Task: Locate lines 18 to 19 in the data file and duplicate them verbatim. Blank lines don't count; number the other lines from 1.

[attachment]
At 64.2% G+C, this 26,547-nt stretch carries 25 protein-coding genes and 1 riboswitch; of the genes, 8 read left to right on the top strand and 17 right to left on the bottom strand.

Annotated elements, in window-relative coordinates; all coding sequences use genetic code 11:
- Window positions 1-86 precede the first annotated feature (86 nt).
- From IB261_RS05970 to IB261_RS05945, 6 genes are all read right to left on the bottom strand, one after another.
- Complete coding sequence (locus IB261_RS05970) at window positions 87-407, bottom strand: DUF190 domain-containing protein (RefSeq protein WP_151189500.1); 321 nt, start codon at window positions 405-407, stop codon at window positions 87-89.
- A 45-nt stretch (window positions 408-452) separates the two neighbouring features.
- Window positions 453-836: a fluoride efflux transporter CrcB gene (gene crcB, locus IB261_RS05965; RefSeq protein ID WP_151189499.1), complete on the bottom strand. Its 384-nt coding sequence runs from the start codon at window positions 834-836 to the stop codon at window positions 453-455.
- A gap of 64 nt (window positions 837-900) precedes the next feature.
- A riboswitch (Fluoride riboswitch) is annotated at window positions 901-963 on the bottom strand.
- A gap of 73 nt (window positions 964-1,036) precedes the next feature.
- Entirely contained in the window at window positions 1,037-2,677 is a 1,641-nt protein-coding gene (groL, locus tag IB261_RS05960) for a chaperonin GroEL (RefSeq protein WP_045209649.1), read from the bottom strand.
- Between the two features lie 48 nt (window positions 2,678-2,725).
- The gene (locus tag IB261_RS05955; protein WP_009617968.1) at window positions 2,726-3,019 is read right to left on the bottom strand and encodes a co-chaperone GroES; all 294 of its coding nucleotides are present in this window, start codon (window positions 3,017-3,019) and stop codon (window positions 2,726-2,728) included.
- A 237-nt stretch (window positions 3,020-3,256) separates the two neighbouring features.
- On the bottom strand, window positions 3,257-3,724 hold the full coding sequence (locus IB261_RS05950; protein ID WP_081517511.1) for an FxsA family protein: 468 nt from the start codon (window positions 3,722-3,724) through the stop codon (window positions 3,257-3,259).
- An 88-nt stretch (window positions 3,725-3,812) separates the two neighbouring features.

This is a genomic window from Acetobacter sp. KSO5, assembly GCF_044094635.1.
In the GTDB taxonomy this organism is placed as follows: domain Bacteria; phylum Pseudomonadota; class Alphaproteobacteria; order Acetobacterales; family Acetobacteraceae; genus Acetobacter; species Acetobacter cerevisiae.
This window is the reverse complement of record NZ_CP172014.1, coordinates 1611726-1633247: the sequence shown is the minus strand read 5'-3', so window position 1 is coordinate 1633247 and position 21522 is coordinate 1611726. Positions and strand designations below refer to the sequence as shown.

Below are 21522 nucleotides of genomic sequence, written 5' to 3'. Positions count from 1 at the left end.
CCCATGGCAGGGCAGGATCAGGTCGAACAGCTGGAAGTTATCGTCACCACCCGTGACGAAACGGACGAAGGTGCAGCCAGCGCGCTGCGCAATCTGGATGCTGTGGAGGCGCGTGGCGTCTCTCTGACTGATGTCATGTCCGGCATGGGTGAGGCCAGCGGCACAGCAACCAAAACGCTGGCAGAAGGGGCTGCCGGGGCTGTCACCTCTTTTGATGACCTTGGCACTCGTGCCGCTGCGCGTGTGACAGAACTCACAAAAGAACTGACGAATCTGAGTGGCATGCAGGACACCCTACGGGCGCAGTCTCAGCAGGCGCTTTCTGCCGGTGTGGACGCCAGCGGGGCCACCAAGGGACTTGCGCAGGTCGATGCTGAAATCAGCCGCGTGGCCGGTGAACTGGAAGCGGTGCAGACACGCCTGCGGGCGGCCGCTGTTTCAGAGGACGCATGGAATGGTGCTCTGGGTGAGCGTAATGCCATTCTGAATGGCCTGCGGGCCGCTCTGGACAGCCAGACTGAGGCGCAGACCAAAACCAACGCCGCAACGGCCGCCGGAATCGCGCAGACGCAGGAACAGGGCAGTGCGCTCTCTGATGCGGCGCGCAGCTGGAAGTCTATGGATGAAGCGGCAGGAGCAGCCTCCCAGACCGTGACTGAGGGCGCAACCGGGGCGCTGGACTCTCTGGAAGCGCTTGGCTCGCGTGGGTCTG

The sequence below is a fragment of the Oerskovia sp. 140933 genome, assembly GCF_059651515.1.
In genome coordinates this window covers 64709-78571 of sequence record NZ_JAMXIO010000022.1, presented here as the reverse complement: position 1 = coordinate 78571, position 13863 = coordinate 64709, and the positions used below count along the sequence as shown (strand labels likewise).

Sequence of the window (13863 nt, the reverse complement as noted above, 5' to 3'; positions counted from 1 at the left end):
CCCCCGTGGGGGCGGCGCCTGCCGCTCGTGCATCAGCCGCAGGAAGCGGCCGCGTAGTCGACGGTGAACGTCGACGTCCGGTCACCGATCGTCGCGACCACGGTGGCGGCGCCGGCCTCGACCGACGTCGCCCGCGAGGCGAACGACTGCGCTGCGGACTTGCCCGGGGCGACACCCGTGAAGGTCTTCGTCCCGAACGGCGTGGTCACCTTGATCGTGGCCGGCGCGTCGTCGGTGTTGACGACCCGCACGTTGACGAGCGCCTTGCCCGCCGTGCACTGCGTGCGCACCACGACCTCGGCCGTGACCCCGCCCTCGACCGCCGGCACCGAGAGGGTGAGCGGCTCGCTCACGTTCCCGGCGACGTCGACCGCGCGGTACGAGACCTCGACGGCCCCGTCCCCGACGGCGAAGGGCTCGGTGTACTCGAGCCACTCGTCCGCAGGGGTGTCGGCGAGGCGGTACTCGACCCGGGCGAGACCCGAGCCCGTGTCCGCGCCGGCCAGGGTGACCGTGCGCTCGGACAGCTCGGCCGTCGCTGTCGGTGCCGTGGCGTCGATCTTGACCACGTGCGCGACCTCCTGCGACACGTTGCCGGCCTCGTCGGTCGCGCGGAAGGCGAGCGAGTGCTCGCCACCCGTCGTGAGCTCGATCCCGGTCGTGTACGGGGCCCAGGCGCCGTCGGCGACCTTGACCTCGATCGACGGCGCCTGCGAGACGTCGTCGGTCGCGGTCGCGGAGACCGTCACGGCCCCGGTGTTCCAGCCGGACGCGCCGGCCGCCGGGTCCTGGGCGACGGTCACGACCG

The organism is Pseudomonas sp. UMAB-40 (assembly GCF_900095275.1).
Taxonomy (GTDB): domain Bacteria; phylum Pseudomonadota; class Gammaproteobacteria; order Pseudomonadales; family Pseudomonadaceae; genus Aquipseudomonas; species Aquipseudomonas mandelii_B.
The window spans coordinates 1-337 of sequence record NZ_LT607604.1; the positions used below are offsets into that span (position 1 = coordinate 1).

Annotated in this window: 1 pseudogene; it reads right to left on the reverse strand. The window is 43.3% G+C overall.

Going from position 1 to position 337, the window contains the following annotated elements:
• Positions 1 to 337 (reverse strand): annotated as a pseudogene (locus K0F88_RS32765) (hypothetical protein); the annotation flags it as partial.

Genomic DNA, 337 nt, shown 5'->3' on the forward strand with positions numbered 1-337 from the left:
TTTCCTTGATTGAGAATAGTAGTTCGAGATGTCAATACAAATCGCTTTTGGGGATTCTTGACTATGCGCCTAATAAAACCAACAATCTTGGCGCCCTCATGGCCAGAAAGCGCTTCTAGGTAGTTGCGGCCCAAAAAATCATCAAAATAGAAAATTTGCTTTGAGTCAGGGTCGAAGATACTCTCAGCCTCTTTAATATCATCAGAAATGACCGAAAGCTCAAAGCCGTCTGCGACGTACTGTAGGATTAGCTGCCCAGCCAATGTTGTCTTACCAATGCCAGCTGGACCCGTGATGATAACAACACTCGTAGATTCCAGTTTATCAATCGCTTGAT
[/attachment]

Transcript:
In the GTDB taxonomy this organism is placed as follows: domain Bacteria; phylum Pseudomonadota; class Alphaproteobacteria; order Acetobacterales; family Acetobacteraceae; genus Acetobacter; species Acetobacter cerevisiae.
This window is the reverse complement of record NZ_CP172014.1, coordinates 1611726-1633247: the sequence shown is the minus strand read 5'-3', so window position 1 is coordinate 1633247 and position 21522 is coordinate 1611726. Positions and strand designations below refer to the sequence as shown.